Chow 13 honorees - a sneak peek
November 3rd, 2011
03:45 PM ET
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We love it when sites we dig do extra-smart stuff, so we were thrilled when our pals at Chow.com offered us a sneak preview of the 2011 edition of The Chow 13, going live tonight.

Last year, the site honored sumptuously profane Twittervixen Ruth Bourdain, heirloom vegetable evangelist Chef Sean Brock, and bad-ass Brooklyn butcher Tom Mylan.

This year's list will post later today, but we're thrilled to announce that our friend Eddie Huang has made the cut this year. He's co-hosted one of our Secret Suppers and graced the pages of Eatocracy with musings on cultural identity, food writers, late-night meals, Four Loko, Tiger Moms and lessons learned from a zero-star New York Times review.

Here's why Chow digs Eddie Huang as a chef using social media smartly:

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Filed under: Celebrity Chefs • Eddie Huang • News • Websites


Sundays are for Dim Sum
July 5th, 2011
09:15 AM ET
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Food says so much about where you’ve come from, where you’ve decided to go, and the lessons you’ve learned. It’s geography, politics, tradition, belief and so much more. World-renowned chef, author and Emmy winning television personality Anthony Bourdain visits Los Angeles' Koreatown in the next episode of "Anthony Bourdain: Parts Unknown," airing Sunday, April 21, at 9 p.m. ET. Follow the show on Twitter and Facebook. This story ran in 2011, and we're sharing it again as Bourdain explores the role of food in Asian-American identity.

Eddie Huang is the chef of Baohaus in New York City and is working on a memoir which will be published by Random House. Follow him on Twitter @MrEddieHuang

Sundays are for Dim Sum. While the rest of America goes to church, Sunday School, or NFL games, you can find Chinese people eating Cantonese food. As a kid, there were a lot of Chinese traditions I couldn’t get into, but Dim Sum and Johnnie Walker were okay in my book. We’d wake up, put on our hand-me-down Polo shirts, and as Dad did his best Bee Gees on the Karaoke machine, we got ready for Dim Sum.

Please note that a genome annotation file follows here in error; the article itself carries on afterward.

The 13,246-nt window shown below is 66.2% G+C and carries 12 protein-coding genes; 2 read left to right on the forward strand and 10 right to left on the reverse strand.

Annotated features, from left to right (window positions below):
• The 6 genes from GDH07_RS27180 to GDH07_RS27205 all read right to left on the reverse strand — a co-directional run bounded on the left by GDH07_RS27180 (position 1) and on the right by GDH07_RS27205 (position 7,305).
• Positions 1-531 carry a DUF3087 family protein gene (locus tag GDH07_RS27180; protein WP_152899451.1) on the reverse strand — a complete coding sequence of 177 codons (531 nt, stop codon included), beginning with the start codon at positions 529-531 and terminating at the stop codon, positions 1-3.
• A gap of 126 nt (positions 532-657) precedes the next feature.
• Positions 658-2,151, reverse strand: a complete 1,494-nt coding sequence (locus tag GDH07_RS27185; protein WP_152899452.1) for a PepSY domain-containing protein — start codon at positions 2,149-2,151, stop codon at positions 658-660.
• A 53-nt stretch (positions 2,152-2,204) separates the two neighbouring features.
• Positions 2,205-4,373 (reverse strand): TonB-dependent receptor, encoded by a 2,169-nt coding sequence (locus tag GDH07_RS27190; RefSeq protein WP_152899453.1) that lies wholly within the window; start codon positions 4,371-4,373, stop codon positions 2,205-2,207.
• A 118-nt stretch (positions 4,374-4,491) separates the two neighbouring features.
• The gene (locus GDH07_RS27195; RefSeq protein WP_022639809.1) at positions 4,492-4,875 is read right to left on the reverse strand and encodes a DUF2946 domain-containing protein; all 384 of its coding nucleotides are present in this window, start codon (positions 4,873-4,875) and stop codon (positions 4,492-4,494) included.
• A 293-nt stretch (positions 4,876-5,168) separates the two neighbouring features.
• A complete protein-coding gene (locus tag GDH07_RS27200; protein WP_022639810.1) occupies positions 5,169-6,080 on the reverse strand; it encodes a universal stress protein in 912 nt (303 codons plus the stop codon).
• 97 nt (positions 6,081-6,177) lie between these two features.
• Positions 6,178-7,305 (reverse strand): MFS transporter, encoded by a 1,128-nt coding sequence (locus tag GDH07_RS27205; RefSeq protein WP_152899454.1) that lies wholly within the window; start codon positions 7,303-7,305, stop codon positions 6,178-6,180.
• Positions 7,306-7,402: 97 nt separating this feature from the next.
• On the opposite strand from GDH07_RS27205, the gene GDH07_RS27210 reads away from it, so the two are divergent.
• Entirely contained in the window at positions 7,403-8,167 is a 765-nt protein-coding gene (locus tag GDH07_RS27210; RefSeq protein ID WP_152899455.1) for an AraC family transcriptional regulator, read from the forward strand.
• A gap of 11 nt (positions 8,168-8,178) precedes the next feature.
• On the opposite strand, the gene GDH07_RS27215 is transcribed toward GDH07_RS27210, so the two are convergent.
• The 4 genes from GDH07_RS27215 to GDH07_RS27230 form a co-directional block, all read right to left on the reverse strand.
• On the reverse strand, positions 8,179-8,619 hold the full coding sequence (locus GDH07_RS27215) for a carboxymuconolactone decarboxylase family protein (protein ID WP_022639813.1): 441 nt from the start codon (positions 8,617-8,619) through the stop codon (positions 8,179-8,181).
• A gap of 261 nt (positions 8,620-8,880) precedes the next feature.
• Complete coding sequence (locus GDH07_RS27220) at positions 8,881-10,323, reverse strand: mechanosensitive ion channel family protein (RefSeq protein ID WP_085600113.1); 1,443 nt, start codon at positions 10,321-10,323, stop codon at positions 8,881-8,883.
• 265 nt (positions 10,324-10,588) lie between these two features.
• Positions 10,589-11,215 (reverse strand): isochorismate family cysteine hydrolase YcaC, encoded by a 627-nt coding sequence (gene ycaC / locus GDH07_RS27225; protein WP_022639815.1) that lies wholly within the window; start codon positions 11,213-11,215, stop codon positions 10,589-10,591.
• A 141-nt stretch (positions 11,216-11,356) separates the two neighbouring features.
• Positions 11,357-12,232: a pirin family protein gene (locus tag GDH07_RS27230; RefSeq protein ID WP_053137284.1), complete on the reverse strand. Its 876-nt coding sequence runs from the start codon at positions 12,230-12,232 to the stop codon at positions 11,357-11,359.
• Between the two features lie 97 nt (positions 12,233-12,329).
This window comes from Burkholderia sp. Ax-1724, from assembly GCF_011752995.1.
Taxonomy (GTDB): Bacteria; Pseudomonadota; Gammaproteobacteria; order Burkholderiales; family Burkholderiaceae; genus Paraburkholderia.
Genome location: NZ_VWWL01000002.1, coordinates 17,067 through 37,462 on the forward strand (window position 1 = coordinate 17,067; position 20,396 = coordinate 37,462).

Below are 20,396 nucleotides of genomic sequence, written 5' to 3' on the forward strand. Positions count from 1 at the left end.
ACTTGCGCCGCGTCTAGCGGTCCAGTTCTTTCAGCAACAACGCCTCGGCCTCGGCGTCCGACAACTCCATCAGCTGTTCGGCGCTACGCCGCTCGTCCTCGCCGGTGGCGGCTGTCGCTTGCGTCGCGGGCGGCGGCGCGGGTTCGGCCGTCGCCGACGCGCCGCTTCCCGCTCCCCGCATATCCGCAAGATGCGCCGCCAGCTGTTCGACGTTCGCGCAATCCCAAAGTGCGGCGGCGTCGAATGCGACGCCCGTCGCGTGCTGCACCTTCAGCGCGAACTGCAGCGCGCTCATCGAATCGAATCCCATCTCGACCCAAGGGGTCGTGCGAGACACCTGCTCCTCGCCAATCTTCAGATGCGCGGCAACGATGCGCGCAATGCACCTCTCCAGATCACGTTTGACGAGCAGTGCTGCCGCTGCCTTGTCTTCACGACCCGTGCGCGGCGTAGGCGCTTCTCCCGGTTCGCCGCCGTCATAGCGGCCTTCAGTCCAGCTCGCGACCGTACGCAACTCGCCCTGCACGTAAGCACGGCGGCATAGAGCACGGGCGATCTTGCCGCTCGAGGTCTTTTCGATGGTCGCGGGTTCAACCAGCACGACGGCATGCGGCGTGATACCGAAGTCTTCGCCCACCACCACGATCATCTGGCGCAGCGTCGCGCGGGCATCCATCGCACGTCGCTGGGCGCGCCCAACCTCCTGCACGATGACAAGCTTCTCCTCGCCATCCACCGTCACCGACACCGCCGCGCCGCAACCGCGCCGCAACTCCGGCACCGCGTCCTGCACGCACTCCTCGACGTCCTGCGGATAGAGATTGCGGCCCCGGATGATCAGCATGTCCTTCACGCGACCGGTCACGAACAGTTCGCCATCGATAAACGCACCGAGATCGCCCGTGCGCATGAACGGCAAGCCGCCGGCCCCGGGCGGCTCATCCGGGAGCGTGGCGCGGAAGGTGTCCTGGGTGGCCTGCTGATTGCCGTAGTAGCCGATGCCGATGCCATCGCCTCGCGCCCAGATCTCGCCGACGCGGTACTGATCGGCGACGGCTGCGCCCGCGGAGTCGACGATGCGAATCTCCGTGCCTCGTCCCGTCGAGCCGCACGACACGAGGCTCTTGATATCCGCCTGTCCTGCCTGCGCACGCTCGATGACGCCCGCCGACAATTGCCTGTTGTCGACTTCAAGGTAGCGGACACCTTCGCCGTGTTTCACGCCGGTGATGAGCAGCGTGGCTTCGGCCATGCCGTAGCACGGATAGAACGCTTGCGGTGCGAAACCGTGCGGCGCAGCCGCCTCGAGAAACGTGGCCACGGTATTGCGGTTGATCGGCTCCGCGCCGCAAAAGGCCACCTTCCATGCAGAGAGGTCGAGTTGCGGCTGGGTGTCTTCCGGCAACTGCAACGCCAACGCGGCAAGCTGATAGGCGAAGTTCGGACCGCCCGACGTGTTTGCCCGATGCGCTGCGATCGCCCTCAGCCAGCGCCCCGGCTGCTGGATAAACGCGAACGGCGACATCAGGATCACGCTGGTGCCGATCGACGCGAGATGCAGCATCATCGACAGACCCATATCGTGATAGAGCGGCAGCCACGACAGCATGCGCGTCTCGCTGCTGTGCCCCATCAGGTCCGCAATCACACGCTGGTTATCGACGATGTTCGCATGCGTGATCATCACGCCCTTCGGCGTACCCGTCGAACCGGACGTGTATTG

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5@5 - Eddie Huang (part deux)
March 31st, 2011
05:00 PM ET
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5@5 is a daily, food-related list from chefs, writers, political pundits, musicians, actors, and all manner of opinionated people from around the globe.

Remember waaaaaaaaaay back yesterday when we told you Eddie Huang, BaoHaus owner and "Fresh Off the Boat" blogger, had acquired somewhat of a "bad boy" reputation in the culinary world? It's not entirely unmerited - he's known to dabble in la vida loko.

Most of us - twenty-one and over, bien sur - have had our fair share of Late Night Cheeseburger Doritos, piled high pastrami sandwiches and drive-thru buckets of fried chicken. We could tell you about it, but we'll let Eddie do the honors.

Five Late Night Meals: Eddie Huang
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5@5 - Eddie Huang
March 30th, 2011
05:00 PM ET
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5@5 is a daily, food-related list from chefs, writers, political pundits, musicians, actors, and all manner of opinionated people from around the globe.

Some have labeled Eddie Huang "a bad boy," the next Anthony Bourdain - to us, he's just Eddie Huang. There's no other way to describe him.

Sure, he enjoys himself the occasional Four Loko, but the boy also makes a mean dorade and can write like no one's business - as evidenced in his blog "Fresh Off the Boat."

For those of you less familiar with our favorite Baron of Baos, he's the owner of BaoHaus in New York City. He also famously published his mother's e-mail response on his blog after Sam Sifton's zero-star New York Times review of his now-closed restaurant Xiao Ye. (You might need this information later - just sayin'.)

Five Favorite Food Writers: Eddie Huang
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January 21st, 2011
10:30 AM ET
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Amy Chua's parenting memoir, 'Battle Hymn of a Tiger Mother' delves into the extreme measures she and some other Asian parents take to ensure their children's success later in life. In the book, Chua asserts that American parents allow too many luxuries and distractions to the path of progress, and outlines in unflinching detail the rigors she imposed on her own children's study, music practice and even birthday card making.

While seemingly much of this effort is geared toward producing doctors and lawyers, sometimes the best laid plans can take a slight turn. Eddie Huang, who famously published his mother's e-mail rebuke after he received a zero-star review of his restaurant in the New York Times, indeed earned that law degree. Then he chucked it all and opened a restaurant - for which he both credits and (lovingly) blames his parents.

Previously - Eddie Huang and his mother on Asian American identity and lessons learned from a bad review

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Filed under: Asian • Celebrity Chefs • Chinese • Cuisines • Eddie Huang • Taiwanese


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